In his State of the Union address less than a month ago President Obama brought up a basic minimum corporate tax. He noted that “companies get tax breaks for moving jobs and profits overseas” and that American companies should not be allowed to use these mechanisms to avoid paying their fair share.
But in order to change this status quo, legislators need to close the loopholes that allow companies to drive down their effective tax rates far below the official rate. This needs to happen. There are far too many corporate tax loopholes—which are deductions, credits, and other tax expenditures that benefit certain activities—and they often result in very different marginal tax rates for different companies who conduct very similar business activities. It is these loopholes which allow corporations to pay an average rate of 12%, even though the statutory rate is 35%. It is these loopholes that allowed the 100 largest U.S. multinational corporations to pay about $16 billion of U.S. tax on approximately $700 billion of foreign active earnings in 2004 – an effective tax rate of about 2.3%.We must close these loopholes to align the effective corporate tax rate with the official rate.
And I am pleased to say that only a few short weeks after President Obama’s address, Senator Carl Levin and Senator Kent Conrad have introduced a bill, to accomplish just what the President said we should. The bill, called Cut Unjustified Tax Loopholes Act or CUT Loopholes, would slice these loopholes by:
[Preventing] companies run from the United States from claiming foreign status and dodging U.S. taxes on their foreign income (§103) by treating foreign corporations that are publicly traded or have gross assets of $50 million or more and whose management and control occur primarily in the United States as U.S. domestic corporations for income tax purposes.
[Requiring] annual country-by-country reporting (§111) by SEC-registered corporations on employees, sales, financing, tax obligations, and tax payments.
[Strengthening] John Doe summons (§115) by streamlining the process used by the IRS to issue summons to a class of persons, such as the clients of an offshore bank, accounting firm, or law firm, while strengthening court oversight.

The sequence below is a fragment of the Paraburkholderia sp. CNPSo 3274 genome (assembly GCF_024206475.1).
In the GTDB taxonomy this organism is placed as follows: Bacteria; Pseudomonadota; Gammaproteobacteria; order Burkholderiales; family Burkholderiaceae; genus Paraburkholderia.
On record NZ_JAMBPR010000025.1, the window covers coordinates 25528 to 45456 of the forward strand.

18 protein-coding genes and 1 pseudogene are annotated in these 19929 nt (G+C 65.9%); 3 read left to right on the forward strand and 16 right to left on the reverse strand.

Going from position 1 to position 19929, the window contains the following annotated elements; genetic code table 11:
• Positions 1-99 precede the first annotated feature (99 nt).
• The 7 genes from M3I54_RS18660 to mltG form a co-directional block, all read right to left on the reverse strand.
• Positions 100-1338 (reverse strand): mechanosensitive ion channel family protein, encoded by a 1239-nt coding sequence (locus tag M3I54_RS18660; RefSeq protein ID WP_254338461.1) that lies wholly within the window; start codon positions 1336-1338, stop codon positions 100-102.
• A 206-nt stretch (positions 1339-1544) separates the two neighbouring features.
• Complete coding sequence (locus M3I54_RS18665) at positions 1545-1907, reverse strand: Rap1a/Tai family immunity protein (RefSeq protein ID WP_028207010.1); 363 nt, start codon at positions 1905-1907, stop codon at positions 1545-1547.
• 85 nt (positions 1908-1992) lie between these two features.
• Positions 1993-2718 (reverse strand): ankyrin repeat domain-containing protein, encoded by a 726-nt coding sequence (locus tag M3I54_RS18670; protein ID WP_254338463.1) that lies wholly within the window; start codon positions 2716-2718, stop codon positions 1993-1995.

[Strengthening] penalties (§§121-122) on tax shelter promoters and those who aid and abet tax evasion by increasing the maximum fine to 150% of any ill-gotten gains.
As Raymond Baker, Director of GFI, recently noted, the bill would eliminate “incentives to send money and jobs overseas; help level the playing field between small businesses and multinational corporations; increase information and transparency for corporate investors; and strengthen law enforcement and tax collection abilities.”
According to the Joint Committee on Taxation and the Office of Management and Budget, the CUT Loopholes Act would reduce the deficit by at least $155 billion over the next decade with $130 billion of that reduction being attributable to the bill’s offshore tax provisions.
The question of whether or not this important piece of legislation will pass does not come down to the will of Americans. Americans are already on board. According to the Des Moines Register’s Iowa Caucus Poll, 87% of individuals surveyed said corporate tax loopholes should be closed so that every U.S. business pays some taxes. Likewise, according to an independent poll 91% of small businesses agree that U.S. multinational corporations’ use of accounting loopholes to shift their U.S. profits to their offshore subsidiaries to avoid taxes is a problem.
As we know, Senator Carl Levin is no stranger to these issues. He has a long legislative history of promoting transparency and financial integrity. This bill adds yet another critical piece to his record. The President, likewise, has also supported similar legislation during his own career in the Senate. That, put together with his comments during the State of the Union, we can likely count on his support.
Since small businesses, average Americans, and the President of the United States are seem to be on board, the decision comes down to the remaining 98 members of the Senate, the 435 members of the House of Representatives and, of course, the multinational corporations, who—I’m willing to bet—all have a strong opinion. And I’m also willing to bet they’re going to work pretty hard to hold onto that loophole-ridden 2.3% effective rate. I say: let’s have that discussion. We’ve got a lot more going for us on this side.
Disclaimer: Unless specifically stated to be the views of the Financial Transparency Coalition, the opinions expressed on this blog are solely the opinions of the individual blogger and are not necessarily those of the Financial Transparency Coalition.